My first memory of BJU Press starts back in 2000 when my family started homeschooling, and we primarily used BJU Press for our core subjects. My first introduction to BJU Press technology was the satellite, and I remember the day my dad and I set up the satellite. We were able to mount it where it got just enough signal over a neighbor’s tree, but when it was windy, we often lost signal. During high school, I watched the LINC classes for Math, Science, and Spanish, and we recorded the Heritage Studies and Bible block courses broadcasted overnight.

As the years went along, I became the VCR programmer in our household to make sure we got all our classes recorded, but if it was a windy night, we often had gaps in those videos, so we had to find another time to record that block of courses. By the time my sisters and I finished school, we had stacks of VCR video tapes of LINC and Homesat videos.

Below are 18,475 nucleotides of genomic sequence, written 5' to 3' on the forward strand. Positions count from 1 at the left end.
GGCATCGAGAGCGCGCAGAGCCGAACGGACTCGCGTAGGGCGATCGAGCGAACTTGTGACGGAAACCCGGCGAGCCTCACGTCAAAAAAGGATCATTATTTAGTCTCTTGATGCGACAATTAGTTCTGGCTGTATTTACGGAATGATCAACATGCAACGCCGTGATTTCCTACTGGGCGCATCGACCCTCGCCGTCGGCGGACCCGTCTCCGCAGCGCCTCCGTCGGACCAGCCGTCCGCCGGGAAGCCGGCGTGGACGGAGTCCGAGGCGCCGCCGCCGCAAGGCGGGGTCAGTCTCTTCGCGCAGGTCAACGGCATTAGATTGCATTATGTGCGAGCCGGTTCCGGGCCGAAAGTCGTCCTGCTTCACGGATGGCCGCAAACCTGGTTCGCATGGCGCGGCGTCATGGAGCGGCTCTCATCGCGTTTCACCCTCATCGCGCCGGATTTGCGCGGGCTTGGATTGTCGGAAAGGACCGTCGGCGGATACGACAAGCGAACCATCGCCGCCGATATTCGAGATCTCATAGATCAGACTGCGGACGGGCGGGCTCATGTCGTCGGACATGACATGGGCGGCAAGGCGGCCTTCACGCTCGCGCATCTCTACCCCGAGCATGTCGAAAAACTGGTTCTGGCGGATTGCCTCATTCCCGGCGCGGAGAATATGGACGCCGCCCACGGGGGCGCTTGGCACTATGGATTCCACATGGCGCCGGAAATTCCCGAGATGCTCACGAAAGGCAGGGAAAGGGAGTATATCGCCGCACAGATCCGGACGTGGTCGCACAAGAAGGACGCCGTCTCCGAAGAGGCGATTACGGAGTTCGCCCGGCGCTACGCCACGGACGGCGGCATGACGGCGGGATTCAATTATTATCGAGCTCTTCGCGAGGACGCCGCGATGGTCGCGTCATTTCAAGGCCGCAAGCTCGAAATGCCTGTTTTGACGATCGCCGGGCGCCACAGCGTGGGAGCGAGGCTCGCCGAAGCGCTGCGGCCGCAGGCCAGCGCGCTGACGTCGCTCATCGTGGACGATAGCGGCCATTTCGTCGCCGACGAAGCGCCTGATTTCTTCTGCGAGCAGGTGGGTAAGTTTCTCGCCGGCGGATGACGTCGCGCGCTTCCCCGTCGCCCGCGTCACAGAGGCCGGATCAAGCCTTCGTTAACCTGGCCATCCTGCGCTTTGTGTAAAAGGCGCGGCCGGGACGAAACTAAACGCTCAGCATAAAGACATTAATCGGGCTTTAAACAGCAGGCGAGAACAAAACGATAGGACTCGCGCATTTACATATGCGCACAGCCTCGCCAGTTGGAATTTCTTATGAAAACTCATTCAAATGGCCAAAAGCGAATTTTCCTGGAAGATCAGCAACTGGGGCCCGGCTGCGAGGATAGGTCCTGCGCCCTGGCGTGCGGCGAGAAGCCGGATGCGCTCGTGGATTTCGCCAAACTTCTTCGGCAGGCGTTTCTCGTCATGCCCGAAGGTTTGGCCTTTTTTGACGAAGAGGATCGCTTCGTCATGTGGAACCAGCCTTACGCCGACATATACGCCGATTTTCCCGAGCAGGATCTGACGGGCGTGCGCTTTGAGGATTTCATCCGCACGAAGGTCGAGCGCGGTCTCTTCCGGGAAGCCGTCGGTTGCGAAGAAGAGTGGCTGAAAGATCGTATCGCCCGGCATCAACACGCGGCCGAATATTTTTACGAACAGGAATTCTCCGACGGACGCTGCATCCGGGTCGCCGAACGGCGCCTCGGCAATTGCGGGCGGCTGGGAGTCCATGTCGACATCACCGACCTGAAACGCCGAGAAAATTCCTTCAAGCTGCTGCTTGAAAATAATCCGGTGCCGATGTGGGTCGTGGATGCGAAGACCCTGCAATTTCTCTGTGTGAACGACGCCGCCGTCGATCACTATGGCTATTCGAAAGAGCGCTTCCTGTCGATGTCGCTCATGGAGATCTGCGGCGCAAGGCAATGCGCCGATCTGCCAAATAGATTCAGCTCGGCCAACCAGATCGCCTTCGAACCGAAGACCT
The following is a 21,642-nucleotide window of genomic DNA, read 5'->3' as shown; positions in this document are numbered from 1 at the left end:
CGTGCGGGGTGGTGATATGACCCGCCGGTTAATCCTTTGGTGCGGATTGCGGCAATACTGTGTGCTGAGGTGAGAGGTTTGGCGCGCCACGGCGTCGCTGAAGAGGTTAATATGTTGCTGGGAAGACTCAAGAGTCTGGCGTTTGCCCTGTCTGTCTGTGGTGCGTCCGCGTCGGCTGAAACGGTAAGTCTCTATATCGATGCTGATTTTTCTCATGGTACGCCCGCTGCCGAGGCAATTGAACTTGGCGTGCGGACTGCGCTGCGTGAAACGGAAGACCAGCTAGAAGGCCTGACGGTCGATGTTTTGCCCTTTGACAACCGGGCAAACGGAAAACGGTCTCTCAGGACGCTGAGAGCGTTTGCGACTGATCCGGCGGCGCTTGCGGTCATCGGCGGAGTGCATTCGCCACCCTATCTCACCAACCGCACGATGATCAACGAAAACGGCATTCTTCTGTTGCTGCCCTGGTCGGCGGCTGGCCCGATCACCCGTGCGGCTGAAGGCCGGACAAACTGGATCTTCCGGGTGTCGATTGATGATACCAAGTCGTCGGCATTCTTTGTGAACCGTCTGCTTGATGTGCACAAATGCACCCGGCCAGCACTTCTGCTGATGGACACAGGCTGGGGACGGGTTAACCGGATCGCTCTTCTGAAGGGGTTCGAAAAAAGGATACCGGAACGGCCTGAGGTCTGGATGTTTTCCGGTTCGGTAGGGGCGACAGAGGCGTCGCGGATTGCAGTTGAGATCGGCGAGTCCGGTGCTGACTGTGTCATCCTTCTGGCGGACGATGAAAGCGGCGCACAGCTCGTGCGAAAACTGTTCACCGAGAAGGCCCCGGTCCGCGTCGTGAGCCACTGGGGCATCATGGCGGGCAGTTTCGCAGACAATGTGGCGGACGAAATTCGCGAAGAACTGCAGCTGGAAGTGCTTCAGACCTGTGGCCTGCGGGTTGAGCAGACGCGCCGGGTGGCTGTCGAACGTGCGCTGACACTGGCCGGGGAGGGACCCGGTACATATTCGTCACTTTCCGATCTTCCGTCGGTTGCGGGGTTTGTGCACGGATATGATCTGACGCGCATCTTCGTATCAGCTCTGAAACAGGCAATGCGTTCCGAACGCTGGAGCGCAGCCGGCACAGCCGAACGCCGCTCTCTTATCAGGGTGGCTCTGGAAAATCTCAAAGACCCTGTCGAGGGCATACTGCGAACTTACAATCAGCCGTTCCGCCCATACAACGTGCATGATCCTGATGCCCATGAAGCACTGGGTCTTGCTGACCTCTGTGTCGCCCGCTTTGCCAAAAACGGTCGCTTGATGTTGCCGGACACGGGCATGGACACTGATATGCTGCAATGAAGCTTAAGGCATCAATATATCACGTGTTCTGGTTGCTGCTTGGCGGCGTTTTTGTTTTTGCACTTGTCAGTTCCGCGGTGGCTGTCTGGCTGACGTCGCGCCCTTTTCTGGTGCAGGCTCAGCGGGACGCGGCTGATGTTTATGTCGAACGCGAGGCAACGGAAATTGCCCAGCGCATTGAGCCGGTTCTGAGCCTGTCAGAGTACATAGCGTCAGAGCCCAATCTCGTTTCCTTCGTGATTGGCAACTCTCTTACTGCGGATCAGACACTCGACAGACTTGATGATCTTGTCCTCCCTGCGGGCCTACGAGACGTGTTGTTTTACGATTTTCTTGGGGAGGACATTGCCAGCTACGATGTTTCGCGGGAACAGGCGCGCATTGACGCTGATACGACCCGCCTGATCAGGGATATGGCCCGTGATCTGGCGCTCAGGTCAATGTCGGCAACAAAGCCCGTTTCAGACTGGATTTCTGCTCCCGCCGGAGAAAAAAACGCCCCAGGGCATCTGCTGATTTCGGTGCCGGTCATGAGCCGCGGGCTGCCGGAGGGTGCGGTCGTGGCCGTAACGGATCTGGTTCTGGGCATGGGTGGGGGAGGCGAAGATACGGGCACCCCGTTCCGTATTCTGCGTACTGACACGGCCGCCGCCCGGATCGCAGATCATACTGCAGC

GW BOWERS, Current BJU Press Platform Support Manager

Photo: A satellite truck outside BJU Press Linc and HomeSat studios

2010s

Stories

GW Bowers

I started working at BJU Press in 2012 in Customer Service on the technical support team. That year, BJU Press launched eTextbooks. Through all my years working at BJU Press, I have continued to work with technology and have seen many innovations. Here are some of my favorite memories of technology.

1. Personal Favorite – Seeing the progress and innovation of DLO that was available from 2009-2021 and then using everything that BJU Press learned from that platform to make the Homeschool Hub. It was exciting to use my homeschool experience and provide technology solutions to some of the analog things my family used when homeschooling.